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I like that post about the "Big Lie." Oh, the countless times I have felt it lurking in the dark regions of my mind. Do you know how many times have I started my writing session by reading what I wrote the day before and almost deleted the whole thing? And always, it is because of that nagging feeling that, sure I love to write and want to write and need to write, but what if I just don't have the talent? What if this is all a waste of time? *shudder* And the truth is, no matter how many time I hear that it is a "Big Lie," I still can't banish it all together. Maybe one day, when I land on the NY Times Bestseller's List.
Posts: 346 | Registered: Feb 2006
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quote:Maybe one day, when I land on the NY Times Bestseller's List.
Oh, but then you'll have a couple of other "lies" to deal with:
Imposter Syndrome--"I really don't belong here, and anyone who reads my book is going to see immediately that I'm really just an imposter, and they'll come with pitchforks and torches to drive me out, or at least embarrass me terribly."
Next Act Syndrome (aka One-Shot Wonder fear)--"Great, now what do I do? How do I come up with something this good again? I'll never live up to the hype on this book." (which leads to Imposter Syndrome with "This book doesn't even live up to the hype.")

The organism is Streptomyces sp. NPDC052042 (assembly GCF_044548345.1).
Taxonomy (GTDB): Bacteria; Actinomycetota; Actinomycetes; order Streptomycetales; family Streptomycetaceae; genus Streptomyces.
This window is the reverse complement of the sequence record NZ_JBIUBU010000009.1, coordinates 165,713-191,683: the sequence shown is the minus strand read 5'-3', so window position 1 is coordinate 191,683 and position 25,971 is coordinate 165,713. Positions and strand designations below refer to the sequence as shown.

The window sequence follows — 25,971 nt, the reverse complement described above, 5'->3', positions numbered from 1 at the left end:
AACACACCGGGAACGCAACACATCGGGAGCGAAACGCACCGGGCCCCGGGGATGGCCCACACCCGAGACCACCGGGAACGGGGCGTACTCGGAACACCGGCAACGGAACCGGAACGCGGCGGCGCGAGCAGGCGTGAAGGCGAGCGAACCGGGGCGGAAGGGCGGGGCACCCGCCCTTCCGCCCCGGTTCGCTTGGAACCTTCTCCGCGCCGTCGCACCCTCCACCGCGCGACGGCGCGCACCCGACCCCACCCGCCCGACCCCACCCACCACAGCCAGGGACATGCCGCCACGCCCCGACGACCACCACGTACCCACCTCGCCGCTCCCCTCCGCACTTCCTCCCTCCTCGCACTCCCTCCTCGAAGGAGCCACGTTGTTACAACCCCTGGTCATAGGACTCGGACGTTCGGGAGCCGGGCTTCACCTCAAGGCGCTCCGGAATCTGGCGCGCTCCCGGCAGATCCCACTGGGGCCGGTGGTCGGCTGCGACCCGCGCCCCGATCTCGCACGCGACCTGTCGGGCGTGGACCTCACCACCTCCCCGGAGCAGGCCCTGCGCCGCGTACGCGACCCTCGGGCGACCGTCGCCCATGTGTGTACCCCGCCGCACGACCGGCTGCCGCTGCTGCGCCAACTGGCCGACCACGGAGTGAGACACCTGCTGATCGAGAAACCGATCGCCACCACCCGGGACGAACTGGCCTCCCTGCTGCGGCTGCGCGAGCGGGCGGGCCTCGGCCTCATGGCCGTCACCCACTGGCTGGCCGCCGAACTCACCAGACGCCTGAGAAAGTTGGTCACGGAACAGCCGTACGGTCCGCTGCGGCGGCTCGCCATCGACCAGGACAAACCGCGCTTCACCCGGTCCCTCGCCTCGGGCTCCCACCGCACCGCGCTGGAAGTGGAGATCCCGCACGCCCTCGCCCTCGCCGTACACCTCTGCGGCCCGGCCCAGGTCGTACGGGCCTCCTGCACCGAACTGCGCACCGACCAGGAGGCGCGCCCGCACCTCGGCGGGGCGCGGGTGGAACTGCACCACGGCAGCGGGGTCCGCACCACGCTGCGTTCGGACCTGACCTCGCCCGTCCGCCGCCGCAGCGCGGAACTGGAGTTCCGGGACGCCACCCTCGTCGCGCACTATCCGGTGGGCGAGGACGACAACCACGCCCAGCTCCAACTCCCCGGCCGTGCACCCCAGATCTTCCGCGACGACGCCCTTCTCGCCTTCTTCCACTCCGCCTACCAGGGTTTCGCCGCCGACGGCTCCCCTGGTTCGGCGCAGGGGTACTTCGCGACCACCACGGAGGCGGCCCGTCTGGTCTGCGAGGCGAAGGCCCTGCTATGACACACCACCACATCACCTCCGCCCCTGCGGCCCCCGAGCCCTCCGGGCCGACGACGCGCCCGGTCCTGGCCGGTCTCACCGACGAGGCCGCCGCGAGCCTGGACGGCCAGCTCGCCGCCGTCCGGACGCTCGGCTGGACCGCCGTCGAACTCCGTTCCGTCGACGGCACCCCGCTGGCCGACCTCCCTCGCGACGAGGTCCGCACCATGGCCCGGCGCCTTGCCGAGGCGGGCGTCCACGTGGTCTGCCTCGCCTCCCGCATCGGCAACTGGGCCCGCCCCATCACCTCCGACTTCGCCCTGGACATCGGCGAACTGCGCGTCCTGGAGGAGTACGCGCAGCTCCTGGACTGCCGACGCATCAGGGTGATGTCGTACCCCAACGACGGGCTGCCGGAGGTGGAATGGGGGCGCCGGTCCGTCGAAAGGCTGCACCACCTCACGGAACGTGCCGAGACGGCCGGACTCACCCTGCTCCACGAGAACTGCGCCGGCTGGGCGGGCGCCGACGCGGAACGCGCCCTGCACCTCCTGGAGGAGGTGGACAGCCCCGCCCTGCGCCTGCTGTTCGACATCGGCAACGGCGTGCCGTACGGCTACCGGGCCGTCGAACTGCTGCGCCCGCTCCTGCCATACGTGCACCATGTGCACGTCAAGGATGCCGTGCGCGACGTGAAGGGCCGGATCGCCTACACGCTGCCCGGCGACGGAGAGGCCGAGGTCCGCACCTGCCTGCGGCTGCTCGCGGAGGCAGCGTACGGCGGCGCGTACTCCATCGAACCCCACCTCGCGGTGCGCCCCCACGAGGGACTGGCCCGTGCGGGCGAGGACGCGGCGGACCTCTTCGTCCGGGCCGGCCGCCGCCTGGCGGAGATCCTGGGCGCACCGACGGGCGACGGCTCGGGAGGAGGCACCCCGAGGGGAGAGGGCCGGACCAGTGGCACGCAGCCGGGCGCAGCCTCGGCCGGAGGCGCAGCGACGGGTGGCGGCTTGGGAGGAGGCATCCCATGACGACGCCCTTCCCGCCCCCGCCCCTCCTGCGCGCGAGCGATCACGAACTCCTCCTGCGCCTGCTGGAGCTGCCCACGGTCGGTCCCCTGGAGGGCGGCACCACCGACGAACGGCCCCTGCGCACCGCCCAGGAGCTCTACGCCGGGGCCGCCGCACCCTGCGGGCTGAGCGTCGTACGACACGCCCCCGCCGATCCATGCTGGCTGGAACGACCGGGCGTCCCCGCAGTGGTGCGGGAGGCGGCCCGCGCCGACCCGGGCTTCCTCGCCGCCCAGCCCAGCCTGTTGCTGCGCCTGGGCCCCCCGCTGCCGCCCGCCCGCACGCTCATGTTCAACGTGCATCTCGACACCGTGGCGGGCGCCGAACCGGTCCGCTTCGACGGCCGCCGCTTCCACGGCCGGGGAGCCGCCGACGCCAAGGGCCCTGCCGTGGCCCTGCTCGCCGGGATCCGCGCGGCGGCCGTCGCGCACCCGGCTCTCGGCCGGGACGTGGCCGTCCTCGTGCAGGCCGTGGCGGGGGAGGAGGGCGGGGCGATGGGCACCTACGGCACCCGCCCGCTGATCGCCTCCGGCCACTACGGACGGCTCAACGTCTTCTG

I, too, like the post about the "Big Lie". I don't think writing is only for 'talented' people. I think individuals have the capacity to learn how to tell a story, and do it well.
quote:I can still remember the day it came together for me. It was an epiphany. All of a sudden, something clicked in my head. The pieces started to fit. The Jell-O hardened
However, I don't think every individual reaches the 'Aha!' moment. I'm in health care, and it took a few months of study until I hit that moment. That's when everything clicked and the individual components we had been learning became cohesive. There were a couple of people in class who never reached that 'Aha!' moment, and they ended up being expelled from the class.
Not many people have the luxury (or discipline) to study the craft of writing and storytelling on a full time basis. So it may take months or years for everything to click. And, even when a person reaches that point, I believe there's always more to learn.
[Edited to change a choice in words.]
[This message has been edited by Skribent (edited May 24, 2007).]
I agree with Stephen King. He believes that an aspiring can improve - until they reach a certain level of expertise. That level is determined by inborn talent. All the study, desire and practice in the world won't make you a Welty, Capote or Swift. Those are people with genius, and that is obviously inborn.
Posts: 409 | Registered: Feb 2006
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I think Steven King said a weak writer can learn to be a mediocre writer, and a mediocre writer can learn to be a good writer, but a good writer can never learn to be a great writer. That takes a natural talent which cannot be learned.
This is good news for me, it really removes a lot of pressure. I will never be great, so I can concentrate on just getting good.